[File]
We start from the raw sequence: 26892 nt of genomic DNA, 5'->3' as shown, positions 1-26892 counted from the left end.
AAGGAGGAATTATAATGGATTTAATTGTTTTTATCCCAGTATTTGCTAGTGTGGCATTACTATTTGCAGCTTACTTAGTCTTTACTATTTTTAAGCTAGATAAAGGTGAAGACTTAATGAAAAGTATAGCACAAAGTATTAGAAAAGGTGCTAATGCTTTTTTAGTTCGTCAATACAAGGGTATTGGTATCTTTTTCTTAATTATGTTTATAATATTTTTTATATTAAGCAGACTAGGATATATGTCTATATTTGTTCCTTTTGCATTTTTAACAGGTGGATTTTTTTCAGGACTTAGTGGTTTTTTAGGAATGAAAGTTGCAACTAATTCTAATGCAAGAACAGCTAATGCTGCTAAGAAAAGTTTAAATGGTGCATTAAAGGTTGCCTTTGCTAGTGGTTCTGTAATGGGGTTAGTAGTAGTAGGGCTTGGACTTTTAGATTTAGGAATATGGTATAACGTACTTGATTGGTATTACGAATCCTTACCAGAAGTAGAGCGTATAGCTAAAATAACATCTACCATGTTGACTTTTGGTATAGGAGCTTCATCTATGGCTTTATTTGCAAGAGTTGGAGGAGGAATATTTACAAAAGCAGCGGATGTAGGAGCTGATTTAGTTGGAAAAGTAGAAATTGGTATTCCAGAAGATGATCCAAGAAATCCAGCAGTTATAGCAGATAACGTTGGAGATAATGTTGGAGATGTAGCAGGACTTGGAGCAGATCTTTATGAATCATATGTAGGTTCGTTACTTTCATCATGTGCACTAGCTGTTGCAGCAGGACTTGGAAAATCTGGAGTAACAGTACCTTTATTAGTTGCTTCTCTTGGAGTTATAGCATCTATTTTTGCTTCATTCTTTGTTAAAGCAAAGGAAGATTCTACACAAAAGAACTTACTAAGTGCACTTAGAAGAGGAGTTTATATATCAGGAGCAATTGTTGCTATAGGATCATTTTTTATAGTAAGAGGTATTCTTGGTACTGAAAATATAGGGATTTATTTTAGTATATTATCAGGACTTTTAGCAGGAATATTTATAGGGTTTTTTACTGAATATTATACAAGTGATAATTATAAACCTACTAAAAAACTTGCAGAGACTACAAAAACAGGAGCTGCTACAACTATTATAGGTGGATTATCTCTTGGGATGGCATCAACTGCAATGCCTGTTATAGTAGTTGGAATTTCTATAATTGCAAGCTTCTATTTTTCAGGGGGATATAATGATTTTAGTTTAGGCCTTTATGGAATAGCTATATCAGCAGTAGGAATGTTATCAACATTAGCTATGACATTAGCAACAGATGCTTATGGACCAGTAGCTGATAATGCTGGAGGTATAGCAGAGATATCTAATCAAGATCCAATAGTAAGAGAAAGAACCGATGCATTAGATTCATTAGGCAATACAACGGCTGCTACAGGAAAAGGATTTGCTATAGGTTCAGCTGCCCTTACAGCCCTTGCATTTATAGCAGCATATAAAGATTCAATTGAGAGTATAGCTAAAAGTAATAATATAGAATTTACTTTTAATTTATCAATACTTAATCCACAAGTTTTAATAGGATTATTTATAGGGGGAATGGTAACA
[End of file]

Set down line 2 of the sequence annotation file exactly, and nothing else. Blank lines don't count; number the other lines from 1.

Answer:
AAGGAGGAATTATAATGGATTTAATTGTTTTTATCCCAGTATTTGCTAGTGTGGCATTACTATTTGCAGCTTACTTAGTCTTTACTATTTTTAAGCTAGATAAAGGTGAAGACTTAATGAAAAGTATAGCACAAAGTATTAGAAAAGGTGCTAATGCTTTTTTAGTTCGTCAATACAAGGGTATTGGTATCTTTTTCTTAATTATGTTTATAATATTTTTTATATTAAGCAGACTAGGATATATGTCTATATTTGTTCCTTTTGCATTTTTAACAGGTGGATTTTTTTCAGGACTTAGTGGTTTTTTAGGAATGAAAGTTGCAACTAATTCTAATGCAAGAACAGCTAATGCTGCTAAGAAAAGTTTAAATGGTGCATTAAAGGTTGCCTTTGCTAGTGGTTCTGTAATGGGGTTAGTAGTAGTAGGGCTTGGACTTTTAGATTTAGGAATATGGTATAACGTACTTGATTGGTATTACGAATCCTTACCAGAAGTAGAGCGTATAGCTAAAATAACATCTACCATGTTGACTTTTGGTATAGGAGCTTCATCTATGGCTTTATTTGCAAGAGTTGGAGGAGGAATATTTACAAAAGCAGCGGATGTAGGAGCTGATTTAGTTGGAAAAGTAGAAATTGGTATTCCAGAAGATGATCCAAGAAATCCAGCAGTTATAGCAGATAACGTTGGAGATAATGTTGGAGATGTAGCAGGACTTGGAGCAGATCTTTATGAATCATATGTAGGTTCGTTACTTTCATCATGTGCACTAGCTGTTGCAGCAGGACTTGGAAAATCTGGAGTAACAGTACCTTTATTAGTTGCTTCTCTTGGAGTTATAGCATCTATTTTTGCTTCATTCTTTGTTAAAGCAAAGGAAGATTCTACACAAAAGAACTTACTAAGTGCACTTAGAAGAGGAGTTTATATATCAGGAGCAATTGTTGCTATAGGATCATTTTTTATAGTAAGAGGTATTCTTGGTACTGAAAATATAGGGATTTATTTTAGTATATTATCAGGACTTTTAGCAGGAATATTTATAGGGTTTTTTACTGAATATTATACAAGTGATAATTATAAACCTACTAAAAAACTTGCAGAGACTACAAAAACAGGAGCTGCTACAACTATTATAGGTGGATTATCTCTTGGGATGGCATCAACTGCAATGCCTGTTATAGTAGTTGGAATTTCTATAATTGCAAGCTTCTATTTTTCAGGGGGATATAATGATTTTAGTTTAGGCCTTTATGGAATAGCTATATCAGCAGTAGGAATGTTATCAACATTAGCTATGACATTAGCAACAGATGCTTATGGACCAGTAGCTGATAATGCTGGAGGTATAGCAGAGATATCTAATCAAGATCCAATAGTAAGAGAAAGAACCGATGCATTAGATTCATTAGGCAATACAACGGCTGCTACAGGAAAAGGATTTGCTATAGGTTCAGCTGCCCTTACAGCCCTTGCATTTATAGCAGCATATAAAGATTCAATTGAGAGTATAGCTAAAAGTAATAATATAGAATTTACTTTTAATTTATCAATACTTAATCCACAAGTTTTAATAGGATTATTTATAGGGGGAATGGTAACA